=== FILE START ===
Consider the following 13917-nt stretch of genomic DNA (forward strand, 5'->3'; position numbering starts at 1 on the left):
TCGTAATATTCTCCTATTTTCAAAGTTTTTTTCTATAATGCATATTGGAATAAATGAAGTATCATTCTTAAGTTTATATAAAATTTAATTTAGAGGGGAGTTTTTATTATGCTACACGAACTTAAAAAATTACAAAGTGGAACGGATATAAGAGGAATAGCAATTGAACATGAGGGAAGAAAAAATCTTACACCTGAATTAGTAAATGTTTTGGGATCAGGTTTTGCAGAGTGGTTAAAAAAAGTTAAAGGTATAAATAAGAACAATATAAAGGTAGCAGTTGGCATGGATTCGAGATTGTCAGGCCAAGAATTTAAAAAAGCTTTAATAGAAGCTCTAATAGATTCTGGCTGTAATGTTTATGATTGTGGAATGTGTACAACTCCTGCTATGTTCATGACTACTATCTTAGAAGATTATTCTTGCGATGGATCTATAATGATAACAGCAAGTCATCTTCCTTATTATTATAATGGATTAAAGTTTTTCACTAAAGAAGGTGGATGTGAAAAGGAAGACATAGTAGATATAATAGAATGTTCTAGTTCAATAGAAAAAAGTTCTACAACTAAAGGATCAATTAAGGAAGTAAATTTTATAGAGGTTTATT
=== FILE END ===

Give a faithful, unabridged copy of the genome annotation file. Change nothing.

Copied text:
Consider the following 13917-nt stretch of genomic DNA (forward strand, 5'->3'; position numbering starts at 1 on the left):
TCGTAATATTCTCCTATTTTCAAAGTTTTTTTCTATAATGCATATTGGAATAAATGAAGTATCATTCTTAAGTTTATATAAAATTTAATTTAGAGGGGAGTTTTTATTATGCTACACGAACTTAAAAAATTACAAAGTGGAACGGATATAAGAGGAATAGCAATTGAACATGAGGGAAGAAAAAATCTTACACCTGAATTAGTAAATGTTTTGGGATCAGGTTTTGCAGAGTGGTTAAAAAAAGTTAAAGGTATAAATAAGAACAATATAAAGGTAGCAGTTGGCATGGATTCGAGATTGTCAGGCCAAGAATTTAAAAAAGCTTTAATAGAAGCTCTAATAGATTCTGGCTGTAATGTTTATGATTGTGGAATGTGTACAACTCCTGCTATGTTCATGACTACTATCTTAGAAGATTATTCTTGCGATGGATCTATAATGATAACAGCAAGTCATCTTCCTTATTATTATAATGGATTAAAGTTTTTCACTAAAGAAGGTGGATGTGAAAAGGAAGACATAGTAGATATAATAGAATGTTCTAGTTCAATAGAAAAAAGTTCTACAACTAAAGGATCAATTAAGGAAGTAAATTTTATAGAGGTTTATT